Republicans will be walking through a minefield.
Apparently I unwittingly lost my chance for a position on the U.S. Supreme Court one summer night in 1961 at the Piedmont Drive-In Theater in Atlanta, Georgia. On that fateful evening, my date and I parked in the very last row of cars where young couples had been known to kiss and engage in what was then called “heavy petting.” And so they were that night. Except for us. Since Mary Margaret (not her real name) and I were good Catholics, I kept my hands to myself while fervently hoping that she might wish to join in the shameful display of unbridled adolescent lust that was underway in the adjacent cars.
But she stared straight ahead and clung like a limpet to the front passenger door ready to scream and roll out onto the pavement if I tried to close the short distance between us. No sparks flew save for those on the movie screen where a very large atomically-mutated lizard broke through electric power lines, breathed fire on Tokyo and stomped fleeing pedestrians. Not bad entertainment, but hardly the reason I had paid the two-dollar admission price.
Now, even though absolutely nothing of a sexual nature happened, if old Mary Margaret were to come forward these 57 years later and accuse me of ungentlemanly conduct, I would be without a defense. It would be my word against hers, and, in today’s #MeToo world, I would automatically lose. Why? Because, as a white man, I must be made to pay for the sins of the patriarchy. Whether I had actually done anything untoward would be totally irrelevant to the angry feminists, social justice warriors and progressive media who set the cultural rules du jour for what is acceptable conduct in the interactions between — dare I use these antiquated and insensitive terms — “males” and “females.”
Which brings us, of course, to Judge Brett Kavanaugh whose nomination to the Supreme Court hangs in the balance due to a claim by one Christine Blasey Ford, a psychology professor at California’s Palo Alto University. In a letter provided in July of this year to Senator Dianne Feinstein (D-CA), Ford claimed that, in the early 1980s at a drunken high school party, 17-year-old Kavanaugh forced her 15-year-old self onto a bed where he groped her through her clothing. She also claims that he placed his hand over her mouth to stifle her cries. According to her, she managed to escape when one of Kavanaugh’s friends jumped on top of them.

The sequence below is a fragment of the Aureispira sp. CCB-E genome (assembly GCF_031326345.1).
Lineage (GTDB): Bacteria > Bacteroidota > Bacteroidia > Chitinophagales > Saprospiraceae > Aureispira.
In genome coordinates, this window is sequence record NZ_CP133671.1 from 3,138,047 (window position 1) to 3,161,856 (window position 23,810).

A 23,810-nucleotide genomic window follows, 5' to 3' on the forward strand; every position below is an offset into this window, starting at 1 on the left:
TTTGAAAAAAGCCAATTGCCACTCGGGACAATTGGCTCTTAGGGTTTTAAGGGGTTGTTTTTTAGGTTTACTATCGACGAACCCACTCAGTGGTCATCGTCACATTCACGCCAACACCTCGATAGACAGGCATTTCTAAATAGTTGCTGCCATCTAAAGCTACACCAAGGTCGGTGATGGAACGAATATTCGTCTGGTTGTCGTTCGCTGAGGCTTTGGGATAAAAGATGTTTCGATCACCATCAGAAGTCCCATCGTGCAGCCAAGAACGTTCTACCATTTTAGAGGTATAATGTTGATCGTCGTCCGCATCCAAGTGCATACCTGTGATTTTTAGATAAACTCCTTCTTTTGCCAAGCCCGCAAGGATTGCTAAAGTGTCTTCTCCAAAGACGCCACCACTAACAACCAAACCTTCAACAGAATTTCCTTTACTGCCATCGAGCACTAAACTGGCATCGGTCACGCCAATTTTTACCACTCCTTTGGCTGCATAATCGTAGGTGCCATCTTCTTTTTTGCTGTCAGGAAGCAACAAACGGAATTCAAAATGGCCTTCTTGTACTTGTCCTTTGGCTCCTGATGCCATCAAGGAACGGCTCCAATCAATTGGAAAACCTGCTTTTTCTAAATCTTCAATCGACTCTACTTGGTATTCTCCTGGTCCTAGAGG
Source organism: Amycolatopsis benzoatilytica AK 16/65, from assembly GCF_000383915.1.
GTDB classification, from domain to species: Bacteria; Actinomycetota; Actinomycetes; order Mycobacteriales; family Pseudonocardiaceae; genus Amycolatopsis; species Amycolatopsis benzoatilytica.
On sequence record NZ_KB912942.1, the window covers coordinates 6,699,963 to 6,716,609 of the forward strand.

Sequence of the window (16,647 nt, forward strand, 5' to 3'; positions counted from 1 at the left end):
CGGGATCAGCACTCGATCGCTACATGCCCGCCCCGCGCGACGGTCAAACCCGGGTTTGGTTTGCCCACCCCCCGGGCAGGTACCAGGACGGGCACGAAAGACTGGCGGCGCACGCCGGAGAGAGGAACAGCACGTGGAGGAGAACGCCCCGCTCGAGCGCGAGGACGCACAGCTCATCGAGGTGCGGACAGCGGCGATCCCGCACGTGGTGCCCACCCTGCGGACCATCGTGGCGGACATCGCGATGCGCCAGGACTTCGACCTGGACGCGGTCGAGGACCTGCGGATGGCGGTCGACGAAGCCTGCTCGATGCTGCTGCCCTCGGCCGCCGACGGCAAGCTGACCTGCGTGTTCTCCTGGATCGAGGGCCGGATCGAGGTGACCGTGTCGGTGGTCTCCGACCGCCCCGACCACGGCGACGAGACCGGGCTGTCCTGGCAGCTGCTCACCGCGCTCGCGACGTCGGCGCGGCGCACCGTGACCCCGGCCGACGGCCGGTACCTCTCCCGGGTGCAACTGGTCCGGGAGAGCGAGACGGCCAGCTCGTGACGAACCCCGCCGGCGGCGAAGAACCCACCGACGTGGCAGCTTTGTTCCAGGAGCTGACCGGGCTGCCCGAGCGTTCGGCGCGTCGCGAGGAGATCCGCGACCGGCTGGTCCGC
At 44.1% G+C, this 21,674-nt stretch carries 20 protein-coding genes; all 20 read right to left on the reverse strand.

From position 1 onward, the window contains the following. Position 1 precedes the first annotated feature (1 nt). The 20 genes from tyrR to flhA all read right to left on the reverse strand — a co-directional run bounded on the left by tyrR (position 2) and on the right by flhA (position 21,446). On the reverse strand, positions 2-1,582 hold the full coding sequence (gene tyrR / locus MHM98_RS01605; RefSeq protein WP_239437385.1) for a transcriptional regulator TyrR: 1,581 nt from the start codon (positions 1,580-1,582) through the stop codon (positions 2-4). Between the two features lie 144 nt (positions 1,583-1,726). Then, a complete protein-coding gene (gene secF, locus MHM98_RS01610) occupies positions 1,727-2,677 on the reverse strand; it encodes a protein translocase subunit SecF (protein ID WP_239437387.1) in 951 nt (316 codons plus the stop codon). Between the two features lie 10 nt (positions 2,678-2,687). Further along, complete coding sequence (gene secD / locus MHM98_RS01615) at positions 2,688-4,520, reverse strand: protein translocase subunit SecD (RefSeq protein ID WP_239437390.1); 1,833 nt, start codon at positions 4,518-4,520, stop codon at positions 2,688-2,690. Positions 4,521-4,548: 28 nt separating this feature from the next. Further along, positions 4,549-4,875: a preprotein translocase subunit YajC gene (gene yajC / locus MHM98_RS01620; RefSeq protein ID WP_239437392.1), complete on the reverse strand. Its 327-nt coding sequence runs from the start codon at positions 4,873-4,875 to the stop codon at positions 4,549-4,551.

In her letter she requested anonymity, but she has since publicly identified herself and repeated these charges to the Washington Post.
Although she claims that she was devastated by this life-altering event, it is reported that she can recall neither its date nor location. According to reports, she cannot even say the month, year, or address of the assault.
Equally curious, she reportedly made no mention of the event until 2012 when she and her husband underwent “couples therapy.” Strangely enough, the therapist’s notes from that time indicate that Ford claimed that there had been four unnamed male attackers.
Senator Feinstein did not disclose Ford’s letter during the lengthy confirmation hearings when Kavanaugh was exhaustively questioned or when she met privately with him. It wasn’t until the testimony had concluded and Kavanaugh appeared to be headed for confirmation that Feinstein produced the letter. Feinstein’s concealment of the letter and the manner and timing of its release have all the indicia of a desperate, last minute political smear.
Feinstein’s subterfuge and Ford’s subsequent Washington Post interview have delayed the confirmation process. Projecting an image of appropriate concern, the Senate Judiciary Committee has scheduled another hearing for this coming Monday to which Ford and Kavanaugh have been invited to appear and testify.